Abbreviations: ASMM, appendicular skeletal muscle mass; BMI, body mass index; FFTree, fast-and-frugal decision trees; SMI, skeletal muscle mass index.

Comparing the performance of this decision tree (Figure 2) with recognized sarcopenia approaches24 resulted in comparable data. Briefly, negative predictive values averaged 95.6% for the EWGSOP,2 96.1% for the IWGS,3 95.8% for the FNIH,4 and 98.6% for our FFTree approach. Predominately, due to the low sarcopenia prevalence in this cohort, positive predictive values (PPVs) ranged between 17.9% (EWGSOP) and 32.4% (IWGS).


In the present contribution, we set out to provide a simple decision rule for identifying sarcopenia in cdw German men aged 70+ years. Relying on the recognized functional (gait velocity and handgrip strength) and morphometric (SMI) sarcopenia components, our calculation was based on the ≈ 5% sarcopenia prevalence determined for this cohort by applying different definitions.9 In summary, a notable result is the unique feature of gait velocity within our approach. Simplified and briefly, our calculation indicates that a gait velocity <1.012 m/s (already) indicates sarcopenia whereas a gait velocity >1.012 m/s and a handgrip strength >34.5 kg indicates no sarcopenia. One may argue that an approach that indicates sarcopenia without any assessment of muscle mass is not adequate and hence “true” sarcopenia was not identified. However, when using a strictly biometrical approach with a main component that is based ultimately on “physical function”, the contribution of muscle mass, with its low to at-best moderate relation to physical performance and function at higher age35,36 necessarily and inherently remained low within this equation. This aspect was confirmed by the finding that in 443 out of 1,000 bootstrap replications, the best FFTree consisted only of gait velocity and handgrip strength. Again, one has to consider that we and other researchers4 based our arithmetical sarcopenia approach on functional aspects (“physical function”, “disability”, “weakness”, and “autonomy”) largely related to (lower limb) functional parameters, thereby ignoring muscle mass-dependent metabolic aspects (eg, thermoregulation and resting metabolic rate [RMR]).3739 This situation is related to the common view that sarcopenia is predominately a risk factor for physical functioning. However, one should be aware that morphometric consequences of sarcopenia, such as increased fat accumulation by decreased RMR, might not only affect cardiometabolic health of the older person but also further aggravate the discrepancy between the motor (ie, muscle) and the mass to be moved (ie, fat).40 However, from a pragmatic point of view, our result that 72% of the participants can be classified without a further SMI assessment facilitates sarcopenia screening for the practitioner.

Comparing our results with other sarcopenia approaches, our results confirmed the economical approach of testing the easily assessable functional components first and then applying the more elaborate and cost-intensive assessments of muscle mass only in the case of inclusion. Furthermore, cutoff values provided by the best FFTree lay within a reasonable range. With respect to gait velocity, our results were close to present sarcopenia approaches that focus on Caucasian men2,3 (Table 3), at least when bearing in mind that we excluded men with severe lower limb osteoarthritis and corresponding walking limitations. In contrast, the cutoff point for handgrip strength (34.5 kg) is considerably higher than the present approaches (30 kg;2 26 kg;4 Table 3). However, Alley et al,5 who set out to identify handgrip cutoff points by CART analysis, reported a first cutoff point at 31.83 kg, which was not adopted in the FNIH4 sarcopenia approach, however. The use of BIA assessment made it difficult to compare the SMI (ASMM/BMI) cutoff point (0. 886) of the present study with the DXA-based suggestion of the FNIH (0.789). However, the ASMM/height2 cutpoint applied as the last decision limb (Figure 2) within this concerted approach was close to our T-Score-based cutoff point (<7.25 vs 7.18 kg/m;29 but much lower than the BIA-based SMI cutpoints suggested by the EWGSOP [<8.50 or <8.87 kg/m2]). This discrepancy is caused by the different BIA techniques (using different equations) applied in the two approaches of Janssen et al41,42 compared with our study. Concerning the performance of the methods, the present contribution provided the highest negative predictive values; however, for reasons given above, the PPVs are quite low. Consequently, positive test results should be confirmed by a second independent test to increase the PPV, which does not seem to be necessary in the case of negative test results.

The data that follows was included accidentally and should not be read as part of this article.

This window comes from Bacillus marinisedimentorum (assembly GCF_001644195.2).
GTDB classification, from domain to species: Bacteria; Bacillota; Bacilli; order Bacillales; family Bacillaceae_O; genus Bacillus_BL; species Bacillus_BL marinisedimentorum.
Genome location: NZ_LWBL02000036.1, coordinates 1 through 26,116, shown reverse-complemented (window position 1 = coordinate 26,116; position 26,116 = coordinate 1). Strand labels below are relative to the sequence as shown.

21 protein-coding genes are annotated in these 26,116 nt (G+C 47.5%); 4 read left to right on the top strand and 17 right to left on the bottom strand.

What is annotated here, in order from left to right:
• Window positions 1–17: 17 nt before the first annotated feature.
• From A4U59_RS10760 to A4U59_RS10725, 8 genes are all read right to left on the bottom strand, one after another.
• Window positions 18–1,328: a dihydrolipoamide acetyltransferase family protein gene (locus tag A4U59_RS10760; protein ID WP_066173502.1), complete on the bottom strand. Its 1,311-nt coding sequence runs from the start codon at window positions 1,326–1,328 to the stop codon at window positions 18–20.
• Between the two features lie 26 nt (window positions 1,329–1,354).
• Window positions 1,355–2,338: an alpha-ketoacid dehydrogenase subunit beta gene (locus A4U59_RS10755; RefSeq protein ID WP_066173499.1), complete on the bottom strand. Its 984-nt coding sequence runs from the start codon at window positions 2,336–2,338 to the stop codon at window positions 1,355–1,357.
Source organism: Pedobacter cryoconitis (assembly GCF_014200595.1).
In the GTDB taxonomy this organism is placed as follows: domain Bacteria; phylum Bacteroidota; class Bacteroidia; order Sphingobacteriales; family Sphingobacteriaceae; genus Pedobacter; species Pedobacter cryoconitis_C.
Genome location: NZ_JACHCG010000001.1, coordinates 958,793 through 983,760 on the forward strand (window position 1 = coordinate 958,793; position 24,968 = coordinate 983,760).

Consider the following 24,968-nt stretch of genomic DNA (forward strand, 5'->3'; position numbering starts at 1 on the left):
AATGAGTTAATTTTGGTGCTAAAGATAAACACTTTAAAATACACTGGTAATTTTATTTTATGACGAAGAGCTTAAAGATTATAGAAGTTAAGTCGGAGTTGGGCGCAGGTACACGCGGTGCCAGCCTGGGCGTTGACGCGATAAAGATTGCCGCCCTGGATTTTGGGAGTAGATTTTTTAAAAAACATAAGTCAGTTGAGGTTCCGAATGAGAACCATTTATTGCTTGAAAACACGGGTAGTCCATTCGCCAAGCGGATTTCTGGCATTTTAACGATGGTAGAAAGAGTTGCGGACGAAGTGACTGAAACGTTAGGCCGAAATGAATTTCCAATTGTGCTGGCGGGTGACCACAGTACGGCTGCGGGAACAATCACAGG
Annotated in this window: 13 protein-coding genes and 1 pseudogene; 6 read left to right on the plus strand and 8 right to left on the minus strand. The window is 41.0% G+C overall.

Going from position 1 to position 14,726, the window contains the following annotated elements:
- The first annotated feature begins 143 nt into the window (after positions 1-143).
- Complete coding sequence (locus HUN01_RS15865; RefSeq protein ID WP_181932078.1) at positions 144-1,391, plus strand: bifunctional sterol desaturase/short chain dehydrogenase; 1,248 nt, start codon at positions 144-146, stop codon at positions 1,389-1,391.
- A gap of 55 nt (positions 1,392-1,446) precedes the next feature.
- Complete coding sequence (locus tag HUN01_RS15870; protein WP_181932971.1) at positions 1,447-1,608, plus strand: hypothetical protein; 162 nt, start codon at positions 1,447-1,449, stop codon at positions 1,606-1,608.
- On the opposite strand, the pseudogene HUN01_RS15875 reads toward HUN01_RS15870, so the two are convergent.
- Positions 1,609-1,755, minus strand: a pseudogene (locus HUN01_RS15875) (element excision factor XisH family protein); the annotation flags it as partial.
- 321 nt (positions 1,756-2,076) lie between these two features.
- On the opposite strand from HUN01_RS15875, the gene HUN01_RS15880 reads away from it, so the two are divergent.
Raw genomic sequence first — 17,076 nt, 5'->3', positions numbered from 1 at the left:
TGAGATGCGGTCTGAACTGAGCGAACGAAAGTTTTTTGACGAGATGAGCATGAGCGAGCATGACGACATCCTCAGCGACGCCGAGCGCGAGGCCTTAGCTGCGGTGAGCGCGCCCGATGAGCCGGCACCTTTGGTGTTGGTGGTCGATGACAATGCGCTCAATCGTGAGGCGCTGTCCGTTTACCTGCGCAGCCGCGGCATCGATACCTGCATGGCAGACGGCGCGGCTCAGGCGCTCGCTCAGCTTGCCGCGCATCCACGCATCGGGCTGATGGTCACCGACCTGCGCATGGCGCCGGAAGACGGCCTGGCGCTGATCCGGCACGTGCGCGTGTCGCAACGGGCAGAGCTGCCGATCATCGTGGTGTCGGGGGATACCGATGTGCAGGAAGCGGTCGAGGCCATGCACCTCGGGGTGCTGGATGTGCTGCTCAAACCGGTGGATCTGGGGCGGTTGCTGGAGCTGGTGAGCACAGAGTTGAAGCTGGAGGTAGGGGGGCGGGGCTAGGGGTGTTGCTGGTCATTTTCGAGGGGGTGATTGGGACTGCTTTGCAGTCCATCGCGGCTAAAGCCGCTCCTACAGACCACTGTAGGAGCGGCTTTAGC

Table 3 Review of cutoff points provided by different sarcopenia approaches
Notes: aDXA-based, BIA-based recommendations:41,42 <8.50 or <8.87 kg/m2; bDXA based; cAppendicular muscle mass/body mass index; dBIA-based SMI assessment.
Abbreviations: BIA, bioimpedance analysis; DXA, dual-energy X-ray absorptiometry; EWGSOP, European Working Group on Sarcopenia in Older People; FNIH, Foundation of National Institute of Health; IWGS, International Working Group on Sarcopenia; SMI, skeletal muscle mass index.